Turns out that when Republican presidential candidate Rick Santorum clearly said to an Iowa crowd, "I don't want to make black people's lives better by giving them somebody else's money. I want to give them the opportunity to go out and earn money," he didn't actually say it. See, as he later explained to CNN's John King, "[I] didn't recall using that particular word … It was probably a tongue-tied moment … In fact, I'm pretty confident I didn't say, 'black.' I sort of started to say a word and sort of mumbled it and changed my thought. I don't recall saying black. No one in the audience heard me say that."
Unless the largely elderly audience he was speaking to all had their hearing aids set to "just nod and ignore my spouse" mode, they heard what the former Pennsylvania senator was spouting loud and clear. Listen for yourself here.
In fact, when he was first asked by CBS about his race-baiting comment, he admitted that he said "black" but blamed it on having recently seen Waiting for Superman, the excellent documentary about education (even though the movie actually portrays several races). It wasn't until he realized how deeply he'd stepped in it that he became "pretty confident" that he kinda-sorta mumbled something maybe beginning with "b" but certainly not ending in "lack."
Who are we supposed to believe, him or our lying ears?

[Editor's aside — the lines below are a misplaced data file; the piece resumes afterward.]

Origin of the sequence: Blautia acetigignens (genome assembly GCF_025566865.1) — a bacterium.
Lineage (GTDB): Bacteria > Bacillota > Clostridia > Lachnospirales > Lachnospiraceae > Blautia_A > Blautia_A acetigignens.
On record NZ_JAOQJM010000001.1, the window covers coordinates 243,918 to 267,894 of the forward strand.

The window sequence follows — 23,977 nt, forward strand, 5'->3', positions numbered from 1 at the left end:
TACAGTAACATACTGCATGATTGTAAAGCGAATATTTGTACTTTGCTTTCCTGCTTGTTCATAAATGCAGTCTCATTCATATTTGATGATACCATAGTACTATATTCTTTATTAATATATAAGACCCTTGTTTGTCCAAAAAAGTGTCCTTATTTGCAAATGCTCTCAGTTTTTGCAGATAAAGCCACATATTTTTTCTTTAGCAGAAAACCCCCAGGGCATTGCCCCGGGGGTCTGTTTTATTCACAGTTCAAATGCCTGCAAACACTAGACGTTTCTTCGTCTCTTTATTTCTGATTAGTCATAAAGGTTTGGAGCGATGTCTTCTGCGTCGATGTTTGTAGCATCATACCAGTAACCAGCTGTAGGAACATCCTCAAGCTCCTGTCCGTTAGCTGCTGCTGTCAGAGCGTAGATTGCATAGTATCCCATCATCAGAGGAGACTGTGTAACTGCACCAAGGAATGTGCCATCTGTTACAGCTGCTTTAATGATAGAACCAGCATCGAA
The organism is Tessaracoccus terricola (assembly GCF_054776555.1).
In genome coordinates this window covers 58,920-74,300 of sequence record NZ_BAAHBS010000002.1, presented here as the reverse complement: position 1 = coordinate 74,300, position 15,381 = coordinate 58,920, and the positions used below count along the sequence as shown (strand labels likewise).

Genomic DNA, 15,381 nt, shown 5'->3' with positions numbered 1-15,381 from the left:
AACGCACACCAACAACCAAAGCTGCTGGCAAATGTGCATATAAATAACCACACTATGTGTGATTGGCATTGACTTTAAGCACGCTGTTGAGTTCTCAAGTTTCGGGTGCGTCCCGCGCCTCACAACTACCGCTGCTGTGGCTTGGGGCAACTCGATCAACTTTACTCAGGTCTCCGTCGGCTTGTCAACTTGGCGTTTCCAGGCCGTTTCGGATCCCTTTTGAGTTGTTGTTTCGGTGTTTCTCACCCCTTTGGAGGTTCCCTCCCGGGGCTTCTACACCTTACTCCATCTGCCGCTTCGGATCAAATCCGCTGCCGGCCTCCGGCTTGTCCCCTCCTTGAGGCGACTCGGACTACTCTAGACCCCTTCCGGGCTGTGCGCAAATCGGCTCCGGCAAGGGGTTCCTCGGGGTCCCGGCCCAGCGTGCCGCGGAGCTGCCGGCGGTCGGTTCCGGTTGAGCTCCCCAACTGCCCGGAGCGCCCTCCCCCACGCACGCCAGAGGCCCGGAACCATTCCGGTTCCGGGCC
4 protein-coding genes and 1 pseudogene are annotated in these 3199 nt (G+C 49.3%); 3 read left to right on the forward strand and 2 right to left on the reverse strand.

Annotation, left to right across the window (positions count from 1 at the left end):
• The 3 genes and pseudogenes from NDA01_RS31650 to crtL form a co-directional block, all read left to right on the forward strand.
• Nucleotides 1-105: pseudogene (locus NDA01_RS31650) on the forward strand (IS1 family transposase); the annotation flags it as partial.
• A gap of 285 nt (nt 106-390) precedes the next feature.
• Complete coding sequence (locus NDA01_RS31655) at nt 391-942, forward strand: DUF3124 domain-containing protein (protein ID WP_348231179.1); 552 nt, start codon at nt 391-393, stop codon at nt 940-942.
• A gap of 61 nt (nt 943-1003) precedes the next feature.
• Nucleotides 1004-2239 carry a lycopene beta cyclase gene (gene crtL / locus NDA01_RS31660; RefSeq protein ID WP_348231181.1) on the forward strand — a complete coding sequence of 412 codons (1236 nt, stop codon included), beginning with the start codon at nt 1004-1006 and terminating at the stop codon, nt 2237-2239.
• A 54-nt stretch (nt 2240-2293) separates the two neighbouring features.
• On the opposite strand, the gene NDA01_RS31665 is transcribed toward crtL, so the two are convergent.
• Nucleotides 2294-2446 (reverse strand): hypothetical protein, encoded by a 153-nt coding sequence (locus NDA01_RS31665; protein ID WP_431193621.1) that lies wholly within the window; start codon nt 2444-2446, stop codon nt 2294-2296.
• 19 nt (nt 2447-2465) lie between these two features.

Race-baiting with fudged facts has been de rigueur for GOP candidates even before Reagan sang his favorite tune by "Willie Horton and the Welfare Queens." What is much more troubling is Santorum's complete lack of understanding for the millions of Americans suffering through this Great Recession.
At least Bush said he was a "compassionate conservative."
And the rise in the use of food stamps? Does he really think that this is Obama's master plan? Does Santorum really believe that the record 45.8 million Americans receiving food stamps — up 12 percent from last year, up 34 percent from two years ago and increasing, and included among them the underemployed middle class — are Obama's dastardly plan to win votes? As Sarah Palin might say, "You betcha."
"[Democrats are] just pushing harder and harder to get more and more of you dependent upon them so they can get your vote. That's what the bottom line is," Santorum told the Iowans.
How dare the president. How dare he try to buy votes by making sure our social safety net keeps us taxpaying Americans from starving to death.
Sanctimonious Santorum, the man who wears his Catholicism like a thorny crown, is evidently too busy waving around the good book to ever bother opening it up.
Trey Ellis is a novelist, screenwriter, blogger and associate professor at Columbia University.